The mum of two left her boyfriend at home as she marked her first wedding anniversary.

Kate Cunningham said she and the tree are more loved-up than ever and they have no plans to divorce.

The traditional gift for a first wedding anniversary is paper.


The 38-year-old said it was one of the best decisions she has ever made when she married the tree at Rimrose Valley Country Park in Sefton, Merseyside in September last year.

She celebrated her first year of marriage with two friends and some elderflower champers – leaving her boyfriend and two kids at home. She admits her 15-year-old son is “a little” embarrassed.


The former teaching assistant admitted that she sometimes clocks up to five visits a week and will forever remain ‘tree-voted’.

She said: “Trees will always come first. They do keep us alive.”

She immediately knew it was “the one” and is regularly spotted climbing the branches.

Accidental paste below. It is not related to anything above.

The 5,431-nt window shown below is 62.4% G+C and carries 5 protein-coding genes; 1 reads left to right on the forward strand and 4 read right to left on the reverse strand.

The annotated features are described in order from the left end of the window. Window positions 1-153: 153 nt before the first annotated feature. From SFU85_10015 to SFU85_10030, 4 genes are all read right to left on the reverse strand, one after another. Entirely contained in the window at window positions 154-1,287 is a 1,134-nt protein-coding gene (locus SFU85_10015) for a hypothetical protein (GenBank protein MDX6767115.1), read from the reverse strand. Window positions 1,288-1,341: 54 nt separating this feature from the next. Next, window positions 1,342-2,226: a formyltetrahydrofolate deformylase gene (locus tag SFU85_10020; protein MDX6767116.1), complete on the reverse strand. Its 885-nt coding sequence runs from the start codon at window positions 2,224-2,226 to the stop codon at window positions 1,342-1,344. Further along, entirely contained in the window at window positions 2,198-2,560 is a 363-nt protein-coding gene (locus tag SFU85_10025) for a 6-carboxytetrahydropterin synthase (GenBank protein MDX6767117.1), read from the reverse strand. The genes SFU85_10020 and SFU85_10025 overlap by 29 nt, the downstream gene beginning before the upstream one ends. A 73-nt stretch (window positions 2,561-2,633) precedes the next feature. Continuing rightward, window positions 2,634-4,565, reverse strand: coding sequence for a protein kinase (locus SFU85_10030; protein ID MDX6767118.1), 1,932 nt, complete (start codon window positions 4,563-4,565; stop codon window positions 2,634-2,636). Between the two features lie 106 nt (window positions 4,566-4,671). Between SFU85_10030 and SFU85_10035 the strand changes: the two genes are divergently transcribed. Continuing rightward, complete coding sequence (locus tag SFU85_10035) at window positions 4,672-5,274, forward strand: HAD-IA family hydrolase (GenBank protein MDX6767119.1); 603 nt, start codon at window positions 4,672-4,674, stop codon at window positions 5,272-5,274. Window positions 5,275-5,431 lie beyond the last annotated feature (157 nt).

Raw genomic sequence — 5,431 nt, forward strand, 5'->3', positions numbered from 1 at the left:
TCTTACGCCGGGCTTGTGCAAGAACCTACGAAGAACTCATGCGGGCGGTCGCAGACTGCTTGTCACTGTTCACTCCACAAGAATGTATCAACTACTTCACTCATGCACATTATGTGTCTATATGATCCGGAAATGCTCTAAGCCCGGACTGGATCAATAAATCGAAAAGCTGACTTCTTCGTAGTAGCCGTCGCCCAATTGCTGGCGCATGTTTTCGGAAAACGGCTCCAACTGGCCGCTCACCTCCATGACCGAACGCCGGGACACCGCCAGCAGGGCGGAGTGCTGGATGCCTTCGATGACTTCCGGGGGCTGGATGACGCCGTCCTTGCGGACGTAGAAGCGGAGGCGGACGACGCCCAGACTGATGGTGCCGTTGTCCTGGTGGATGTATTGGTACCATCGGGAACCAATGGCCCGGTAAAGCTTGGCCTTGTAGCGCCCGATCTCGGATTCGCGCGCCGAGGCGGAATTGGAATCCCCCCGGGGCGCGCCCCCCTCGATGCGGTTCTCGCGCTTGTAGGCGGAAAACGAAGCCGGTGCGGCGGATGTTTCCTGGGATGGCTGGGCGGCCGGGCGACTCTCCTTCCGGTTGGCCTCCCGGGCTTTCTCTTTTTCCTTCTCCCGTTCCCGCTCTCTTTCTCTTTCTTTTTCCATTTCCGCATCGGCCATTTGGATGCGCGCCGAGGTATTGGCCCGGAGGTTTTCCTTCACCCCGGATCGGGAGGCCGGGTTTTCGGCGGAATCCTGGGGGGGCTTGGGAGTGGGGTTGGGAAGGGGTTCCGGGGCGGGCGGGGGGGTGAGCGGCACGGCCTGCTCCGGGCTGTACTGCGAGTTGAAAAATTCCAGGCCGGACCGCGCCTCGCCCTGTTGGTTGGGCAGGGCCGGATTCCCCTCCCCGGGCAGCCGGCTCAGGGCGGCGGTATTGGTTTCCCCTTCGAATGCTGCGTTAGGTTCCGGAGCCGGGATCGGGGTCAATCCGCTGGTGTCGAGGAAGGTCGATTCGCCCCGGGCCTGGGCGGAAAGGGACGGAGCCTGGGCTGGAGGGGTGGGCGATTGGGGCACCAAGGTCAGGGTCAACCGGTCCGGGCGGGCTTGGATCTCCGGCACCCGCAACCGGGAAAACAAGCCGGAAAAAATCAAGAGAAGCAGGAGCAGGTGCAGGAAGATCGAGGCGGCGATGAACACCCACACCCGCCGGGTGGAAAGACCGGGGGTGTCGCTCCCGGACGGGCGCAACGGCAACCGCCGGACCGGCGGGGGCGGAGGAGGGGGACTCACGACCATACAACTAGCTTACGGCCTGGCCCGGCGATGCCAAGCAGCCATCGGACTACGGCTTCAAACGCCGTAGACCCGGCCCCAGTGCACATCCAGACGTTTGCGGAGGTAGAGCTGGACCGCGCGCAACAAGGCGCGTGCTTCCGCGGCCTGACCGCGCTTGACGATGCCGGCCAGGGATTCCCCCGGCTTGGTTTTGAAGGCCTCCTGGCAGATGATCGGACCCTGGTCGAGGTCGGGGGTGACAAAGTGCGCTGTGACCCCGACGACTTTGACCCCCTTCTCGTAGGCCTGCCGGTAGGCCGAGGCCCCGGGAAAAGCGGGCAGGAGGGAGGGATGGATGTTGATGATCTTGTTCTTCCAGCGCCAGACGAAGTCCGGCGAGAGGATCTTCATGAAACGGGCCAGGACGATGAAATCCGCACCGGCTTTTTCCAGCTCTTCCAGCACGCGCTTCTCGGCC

Kate added: “I think getting married was one of the best decisions I have ever made.

“Me and my friends went over to the tree and said hello for a small celebration, a couple of days ago.

“It was a little gathering with two friends where we raised a toast and had a glass of elderflower champagne.


“Not once have I thought that I shouldn’t have done it. It’s something that I feel like happened at the right time.

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“Despite causing a little bit of embarrassment for my 15-year-old, he sees the bigger picture now and understands what it’s for.

“It’s something which has made me feel a bit more confident about myself. I don’t care about what anyone else says.

“Marrying the tree has given me a new purpose.


“I’ve changed my name to Elder. So even that gives me a whole new feeling. It fits in with married life as well, I feel like a changed person.”

Kate, who works a carer for her son, who has autism, wore an olive dress and floral headdress as she said her nuptials with the towering tree, last year.

It was inspired by female activists in Mexico who held similar ceremonies as a form of protest to raise awareness of illegal logging and land clearing.

Likewise, she hoped the whacky tactic would attract attention to the campaign to save Rimrose Valley Country Park from being transformed into a bypass by Highways England.